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The chance of China investing in a foreign lender just got a lot slimmer

It has been over a decade and a half since a Chinese financial institution bought or invested in a Western counterpart. Beijing sees the West’s banking system as incomprehensibly chaotic and messy, and its own – albeit flawed – as a bastion of stability.

Illustration: iStock

It has been a while since China’s ruling party mulled the idea of letting one of its treasured state banks buy a strategic stake in a foreign lender.

In fact, you have to rewind to the days when Lehman was still alive and kicking: late 2007 to be precise, when over a two-month period, Industrial & Commercial Bank of China paid $5.6 billion for 20% of South Africa’s Standard Bank, and China Investment Corporation (CIC), a newly minted sovereign wealth fund, bought 9.9% of Morgan Stanley for $5 billion.

Since then – nothing. These days, when Western lenders cry out for help, be it for emergency funding, a bailout or a just a capital freshener, it tends to be Middle East institutions who answer the call.

No fondness

In November, Saudi National Bank (SNB), the Kingdom’s largest lender, bought a 9.9% stake in Credit Suisse for SFr1.4 billion ($1.5 billion). This January, Qatar Investment Authority (QIA), which first invested in Credit Suisse in the global financial crisis, boosted its stake in the lender to 6.8%. Neither will probably look back fondly on these decisions.

Then there are the deals that were pondered but never happened. In January, First Abu Dhabi Bank admitted it had been “at the very early stage of evaluating a possible offer” for Standard Chartered, having hired Citi and Moelis as advisers. It would have transformed the UAE’s largest bank into a global player, with operations across Asia and Africa.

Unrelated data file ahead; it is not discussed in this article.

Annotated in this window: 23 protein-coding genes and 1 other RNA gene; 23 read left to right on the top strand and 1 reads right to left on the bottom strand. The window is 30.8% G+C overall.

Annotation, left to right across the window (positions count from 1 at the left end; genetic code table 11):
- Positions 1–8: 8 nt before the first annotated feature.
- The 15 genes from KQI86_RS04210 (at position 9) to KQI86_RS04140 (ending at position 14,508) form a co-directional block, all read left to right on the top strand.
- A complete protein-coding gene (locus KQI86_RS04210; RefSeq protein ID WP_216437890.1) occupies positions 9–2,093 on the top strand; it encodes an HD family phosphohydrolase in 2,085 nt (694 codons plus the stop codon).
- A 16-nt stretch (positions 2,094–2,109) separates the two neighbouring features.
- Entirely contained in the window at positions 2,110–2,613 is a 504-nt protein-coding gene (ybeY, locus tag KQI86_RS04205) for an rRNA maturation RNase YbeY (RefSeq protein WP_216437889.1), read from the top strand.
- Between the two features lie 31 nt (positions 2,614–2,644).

When Gulf-based financial and sovereign wealth institutions aren’t willing or able to step in, Western firms often pick up the slack.

Were Beijing ever to consider committing state resources to buying a foreign lender, recent events would probably change its mind

Before UBS saved Credit Suisse from collapse, BlackRock mulled the acquisition of part of its business. And HSBC was content to buy the UK arm of Silicon Valley Bank on March 13 for the princely sum of £1 ($1.21), in the face of competition from Abu Dhabi investment firm Royal Group.

Where was China all this time?

Beijing controls the world’s largest sovereign wealth fund – CIC, with $1.35 trillion in assets under management at the end of 2022. Its foreign exchange reserves were $3.13 trillion in February. That is down from its 2014 peak of $4 trillion, but still enough to buy Amazon, Berkshire Hathaway and Meta outright at current market values, with sufficient in the kitty to add Morgan Stanley, JPMorgan and Bank of America for good measure.

There is still a good amount of residual respect in the Chinese capital for Wall Street’s ruthlessness, and for the institutional clout of the likes of JPMorgan.

But were Beijing ever to consider committing state resources to buying a foreign lender, recent events would probably change its mind.

On March 16, the chairman of SNB, Ammar Al Khudairy declared Credit Suisse to be financially “sound” and “fine”. Within days, it had been acquired by UBS, putting SNB on track to lose $1.2 billion on its investment.


But, when it comes to financial services, China is grievously lacking.

The country has many rotten lenders. It has no bank to rival UBS or Morgan Stanley in wealth management, or to compete with Citi or HSBC in institutional capacity. The chances of one of its top investment banks – a CICC or a Citic Securities, say – advising on a merger between two global energy or consumer goods firms are still vanishingly slight.

Does that matter?

Party leaders will have watched the chaos of the past few weeks with some sense of satisfaction. They’ll have enjoyed seeing the shares of their big state banks sharply outperform those of US and European lenders over the past month as investors flocked to an asset class shielded from global volatility.

And they’ll have compared the stability of the Chinese banking system with the periodic instability and messiness of others.

That is why you haven’t seen a Chinese financial institution rush to buy or invest in a struggling Western lender for years. And why that is unlikely to change.